Look to the Past to Prepare for the Future, (Part 3)

If we’re lucky, the next big disaster to hit in the area where we live will not require us to bug out. In that case, we will try to survive by hunkering down. It’s important to make sure in advance that we have a living space that will allow us to do that without a great deal of difficulty.

Still, it’s very possible that clean water will be an issue. If the electrical grid goes down, it could negatively affect both the quality of water that’s available to us and the route it takes to get to our homes.

Our best chance might be to look back to a time when the meeting of people’s needs did not require modern-day conveniences. Even after the trouble starts, we won’t know how long the situation will last. Lifestyle changes may be necessary for survival.

Recently we discussed how to do this in connection with food storage, power generation and lighting. Now we’re going to look at pioneer retro ways to maintain a steady supply of clean water for drinking, cleaning and bathing.

Before the Tap Runs Dry

Given a gallon to 1½ gallons a day per person as a rule of thumb, water storage isn’t a long-term solution considering the weight and volume of this crucial, life-sustaining fluid. Clearly, the long-term solution is to invest in water purification gear and a stockpile of filters.

Storing Water 

An initial supply can be stored ahead of time in food-grade containers intended for water. Containers must be thoroughly washed, sanitized and rinsed. Only store clean, ready-to-drink water that has already been treated.

Plastic soft drink containers can be used, but should first be cleaned and sanitized. Do not use milk or juice containers. Even in thoroughly cleaned containers, lingering sugars and proteins provide perfect places for bacteria to grow.

Water Harvesting

Those who cannot access their own water supply run the risk of being at the mercy of a municipal supply. Knowing how to harvest and treat captured rainwater is a step toward self- reliance.

Low-cost options include:

* Collapsible water containers

* Five-gallon buckets

* Rain harvesting containers or barrels

* Rainwater downspouts routed to barrels or water tanks.

If investing in a tank:

* Tank should be opaque or darker to inhibit algae growth.

* For potable systems, storage tanks must never have been used to store toxic materials.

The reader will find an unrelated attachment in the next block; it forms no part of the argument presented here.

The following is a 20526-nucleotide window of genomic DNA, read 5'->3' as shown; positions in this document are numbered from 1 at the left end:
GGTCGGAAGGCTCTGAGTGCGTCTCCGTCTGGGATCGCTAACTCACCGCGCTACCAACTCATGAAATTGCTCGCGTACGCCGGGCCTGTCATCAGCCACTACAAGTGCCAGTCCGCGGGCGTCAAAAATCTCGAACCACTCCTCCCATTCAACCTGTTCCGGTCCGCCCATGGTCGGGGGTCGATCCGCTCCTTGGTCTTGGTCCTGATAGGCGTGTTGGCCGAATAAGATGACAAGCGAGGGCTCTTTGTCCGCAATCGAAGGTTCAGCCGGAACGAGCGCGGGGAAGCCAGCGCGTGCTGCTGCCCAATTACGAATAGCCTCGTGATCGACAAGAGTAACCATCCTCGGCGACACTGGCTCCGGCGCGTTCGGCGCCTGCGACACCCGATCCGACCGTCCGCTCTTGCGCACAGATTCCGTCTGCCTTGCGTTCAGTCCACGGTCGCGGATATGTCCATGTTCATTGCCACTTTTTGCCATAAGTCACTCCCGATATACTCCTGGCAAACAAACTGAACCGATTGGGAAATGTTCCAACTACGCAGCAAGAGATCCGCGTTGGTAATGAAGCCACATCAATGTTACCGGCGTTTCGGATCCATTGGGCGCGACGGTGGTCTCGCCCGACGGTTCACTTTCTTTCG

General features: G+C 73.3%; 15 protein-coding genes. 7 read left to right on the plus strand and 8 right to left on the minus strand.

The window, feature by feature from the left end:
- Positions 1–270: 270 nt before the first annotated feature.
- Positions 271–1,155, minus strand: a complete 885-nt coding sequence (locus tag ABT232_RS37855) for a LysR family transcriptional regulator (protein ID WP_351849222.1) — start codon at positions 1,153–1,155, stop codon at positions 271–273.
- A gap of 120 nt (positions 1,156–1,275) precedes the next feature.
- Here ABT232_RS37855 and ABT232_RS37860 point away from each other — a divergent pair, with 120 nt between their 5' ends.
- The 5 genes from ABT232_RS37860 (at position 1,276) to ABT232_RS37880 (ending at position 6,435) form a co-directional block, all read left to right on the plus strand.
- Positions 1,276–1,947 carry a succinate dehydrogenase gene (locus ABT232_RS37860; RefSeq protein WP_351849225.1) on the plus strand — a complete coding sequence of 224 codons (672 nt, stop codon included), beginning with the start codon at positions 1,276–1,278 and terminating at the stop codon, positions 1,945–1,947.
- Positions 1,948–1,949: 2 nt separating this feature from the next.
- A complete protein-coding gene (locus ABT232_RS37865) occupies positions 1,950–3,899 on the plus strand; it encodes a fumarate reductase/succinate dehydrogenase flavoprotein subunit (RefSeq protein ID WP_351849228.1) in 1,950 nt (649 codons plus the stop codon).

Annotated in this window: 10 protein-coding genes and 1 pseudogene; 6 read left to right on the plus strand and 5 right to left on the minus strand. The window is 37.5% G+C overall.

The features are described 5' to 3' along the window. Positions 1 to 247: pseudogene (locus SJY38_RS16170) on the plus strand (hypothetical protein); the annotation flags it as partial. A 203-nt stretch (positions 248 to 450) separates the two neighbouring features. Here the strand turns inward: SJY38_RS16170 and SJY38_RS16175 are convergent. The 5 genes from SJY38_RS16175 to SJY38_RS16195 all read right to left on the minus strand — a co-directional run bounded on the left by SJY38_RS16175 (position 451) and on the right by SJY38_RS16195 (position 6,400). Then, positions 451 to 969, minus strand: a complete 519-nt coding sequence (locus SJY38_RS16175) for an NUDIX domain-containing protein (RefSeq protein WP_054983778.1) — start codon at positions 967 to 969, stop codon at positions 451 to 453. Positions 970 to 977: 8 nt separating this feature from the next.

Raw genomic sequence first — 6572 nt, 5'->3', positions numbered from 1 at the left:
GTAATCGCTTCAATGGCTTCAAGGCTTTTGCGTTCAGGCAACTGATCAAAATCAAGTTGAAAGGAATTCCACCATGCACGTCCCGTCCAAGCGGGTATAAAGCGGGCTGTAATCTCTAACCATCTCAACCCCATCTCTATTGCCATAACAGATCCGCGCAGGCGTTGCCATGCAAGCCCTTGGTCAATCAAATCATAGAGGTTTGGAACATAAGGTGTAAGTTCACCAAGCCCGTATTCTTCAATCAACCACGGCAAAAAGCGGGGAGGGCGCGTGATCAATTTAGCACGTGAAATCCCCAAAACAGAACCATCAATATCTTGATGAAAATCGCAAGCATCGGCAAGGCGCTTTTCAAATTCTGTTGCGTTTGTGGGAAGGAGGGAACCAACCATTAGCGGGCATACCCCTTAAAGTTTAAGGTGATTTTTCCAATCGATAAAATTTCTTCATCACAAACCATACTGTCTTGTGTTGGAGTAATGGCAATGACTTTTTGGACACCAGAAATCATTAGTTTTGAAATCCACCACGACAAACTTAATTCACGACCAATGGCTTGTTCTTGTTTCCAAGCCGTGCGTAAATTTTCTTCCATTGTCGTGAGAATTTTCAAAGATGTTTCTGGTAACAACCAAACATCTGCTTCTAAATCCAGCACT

* Tanks must be covered and vents screened to discourage mosquito breeding.

* Tanks used for potable systems must be accessible for cleaning.

* Install screening devices prior to water reaching the tanks to keep it as fresh and clean as possible.

* Keep tops of tanks clear to deter animals from reaching the top of the tank.

* Buried tanks should be located in a well-drained location.

* Water weighs about eight pounds per gallon, so choose the tank location carefully.

* Pipe storage tank overflow away from the tank to prevent pad erosion and to keep animals away.

Treating water

Boiling is the easiest and safest method of treating water. Bring water to a rolling boil for one minute, then let the water cool before drinking. Improve the taste by putting oxygen back into the water by pouring it back and forth between two clean containers. This technique also improves the taste of stored water.

Distillation involves boiling water and then collecting only the vapor that condenses. The vapor should be free of salt and most impurities. To distill, fill a pot halfway with water. Tie a cup to the handle on the pot’s lid so that the cup will hang right side up when the lid is upside down. Don’t let the cup touch the water. Boil the water for 20 minutes. The water that drips from the lid into the cup is distilled.

Chlorination uses household liquid bleach to kill microorganisms. Use only regular household liquid bleach that contains 5.25 to 6 percent sodium hypochlorite. Do not use scented bleaches, color-safe bleaches or bleaches with added cleaners. Because the potency of bleach diminishes with time, use bleach from a newly opened or unopened bottle.

Add 16 drops of bleach per gallon of water, stir and let stand for 30 minutes. If the water does not have a slight bleach odor, repeat the dosage and let stand another 15 minutes. If it still does not smell of chlorine, discard it and find another source of water.

Purification tablets such as chlorine or iodine can assist in removing viruses, bacteria, cryptosporidium and giardia in the water. Iodine tablets must be stored in a dark container since sunlight can affect the iodine’s potency. Be aware of individuals with iodine allergies. Persons with thyroid problems, those on lithium, women over 50 and pregnant women should check with their doctor before using iodine for water treatment.

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